Lost Uncles

They still haunt us, these two young men who went to that great war

and did not come back. Thomas on my father’s side, William on my mother’s.

Lost uncles we never knew, enclosing a past we find it hard to fathom,

when England was called home and in the atlas half the world was pink.

Tom was middle brother of three, who all joined up together

—big farewell at the local church, where they all sang in the choir.

Flags and cheers, tea and cakes, rousing words from the rector

and sweethearts left behind Commissioned early in the piece,

he fell, badly wounded, in the battle of Fromelles. A soldier

moved him to a safer place, gave him water and sought help.

This much is recorded, along with the colour of his eyes and skin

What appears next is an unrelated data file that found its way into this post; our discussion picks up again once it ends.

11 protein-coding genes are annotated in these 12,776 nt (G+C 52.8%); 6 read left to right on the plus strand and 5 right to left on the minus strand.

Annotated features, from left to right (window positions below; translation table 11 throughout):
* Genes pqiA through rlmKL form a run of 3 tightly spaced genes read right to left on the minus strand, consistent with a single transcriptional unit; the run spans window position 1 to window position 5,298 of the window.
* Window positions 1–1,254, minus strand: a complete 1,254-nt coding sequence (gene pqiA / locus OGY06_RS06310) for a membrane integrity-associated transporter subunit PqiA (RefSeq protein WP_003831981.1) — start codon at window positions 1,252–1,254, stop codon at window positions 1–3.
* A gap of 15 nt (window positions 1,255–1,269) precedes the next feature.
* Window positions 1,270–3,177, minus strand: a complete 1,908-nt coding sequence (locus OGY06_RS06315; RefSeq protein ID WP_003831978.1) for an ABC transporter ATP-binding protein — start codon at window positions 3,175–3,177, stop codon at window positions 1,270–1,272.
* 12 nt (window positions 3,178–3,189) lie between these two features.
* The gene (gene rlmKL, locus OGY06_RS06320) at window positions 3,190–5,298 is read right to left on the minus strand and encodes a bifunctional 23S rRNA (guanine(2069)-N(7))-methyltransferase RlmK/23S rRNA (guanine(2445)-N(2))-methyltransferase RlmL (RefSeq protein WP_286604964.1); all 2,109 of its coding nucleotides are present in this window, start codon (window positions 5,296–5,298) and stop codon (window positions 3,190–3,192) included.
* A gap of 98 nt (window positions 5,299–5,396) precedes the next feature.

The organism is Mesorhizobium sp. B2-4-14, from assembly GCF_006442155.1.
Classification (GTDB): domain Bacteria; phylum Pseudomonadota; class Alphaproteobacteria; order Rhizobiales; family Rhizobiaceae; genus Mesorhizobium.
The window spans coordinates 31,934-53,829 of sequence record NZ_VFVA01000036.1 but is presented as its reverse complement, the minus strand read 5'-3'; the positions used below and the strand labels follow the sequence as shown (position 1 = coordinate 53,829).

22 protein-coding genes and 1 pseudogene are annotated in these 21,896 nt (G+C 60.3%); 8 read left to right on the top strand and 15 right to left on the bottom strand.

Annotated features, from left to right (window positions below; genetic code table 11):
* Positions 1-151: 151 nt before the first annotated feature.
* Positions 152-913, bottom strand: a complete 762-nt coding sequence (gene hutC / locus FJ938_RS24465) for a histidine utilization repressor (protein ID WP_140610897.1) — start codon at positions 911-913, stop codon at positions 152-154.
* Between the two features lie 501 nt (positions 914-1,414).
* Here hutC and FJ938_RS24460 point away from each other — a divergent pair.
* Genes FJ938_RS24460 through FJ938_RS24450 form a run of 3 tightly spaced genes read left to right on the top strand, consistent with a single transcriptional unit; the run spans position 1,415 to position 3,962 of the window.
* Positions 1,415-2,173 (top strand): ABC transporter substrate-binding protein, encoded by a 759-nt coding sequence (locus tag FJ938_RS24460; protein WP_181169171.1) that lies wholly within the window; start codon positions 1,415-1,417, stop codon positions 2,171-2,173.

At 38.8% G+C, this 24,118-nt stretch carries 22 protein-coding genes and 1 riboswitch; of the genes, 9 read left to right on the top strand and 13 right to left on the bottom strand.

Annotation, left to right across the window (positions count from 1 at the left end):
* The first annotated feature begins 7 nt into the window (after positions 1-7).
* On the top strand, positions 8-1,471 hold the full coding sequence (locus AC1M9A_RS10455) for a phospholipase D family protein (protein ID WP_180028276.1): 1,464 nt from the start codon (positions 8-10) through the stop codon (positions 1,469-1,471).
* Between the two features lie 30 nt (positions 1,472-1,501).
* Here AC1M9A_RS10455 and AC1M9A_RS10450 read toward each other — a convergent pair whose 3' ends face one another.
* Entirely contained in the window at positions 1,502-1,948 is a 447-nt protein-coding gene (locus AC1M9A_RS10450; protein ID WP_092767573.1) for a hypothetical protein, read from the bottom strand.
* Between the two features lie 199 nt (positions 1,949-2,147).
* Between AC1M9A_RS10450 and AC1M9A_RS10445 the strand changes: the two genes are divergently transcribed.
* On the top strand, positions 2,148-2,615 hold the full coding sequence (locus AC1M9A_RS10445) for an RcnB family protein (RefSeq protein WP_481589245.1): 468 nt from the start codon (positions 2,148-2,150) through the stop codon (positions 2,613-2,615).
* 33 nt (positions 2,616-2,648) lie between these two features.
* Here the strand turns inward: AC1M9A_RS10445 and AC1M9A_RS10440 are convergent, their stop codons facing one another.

and the list of his effects: pistol, clothes, tobacco pouch, a cane,

pocket chess and a New Testament, delivered to his family in the tin trunk

he left with. The girl he loved never married, became a courtesy aunt.

Will, seventeen years old, eldest but one of ten, handed a white feather

by a woman on the train, wrung from his mother consent to enlist.

Just eighteen when he sailed away, killed in action at Bullecourt

eleven months later. All that’s left, a photo of a solemn, sweet-faced lad,

and pencilled letters to his mother, long-treasured in a metal box.

She is not to worry, his health is good and, would you believe,

he’s an excellent shot! But the mud and lice are beyond belief.

Love to his brothers and sisters, he’s sending postcards to the little ones.

When he gets home he’ll have deferred pay; maybe twenty pounds,

so she must not fret about money, for this will help with the family.

Nobody knows where Tom and Will lie. At the time, Authority wrote,

in hope perhaps of cushioning the blow: Particulars not to hand.

Leave a Reply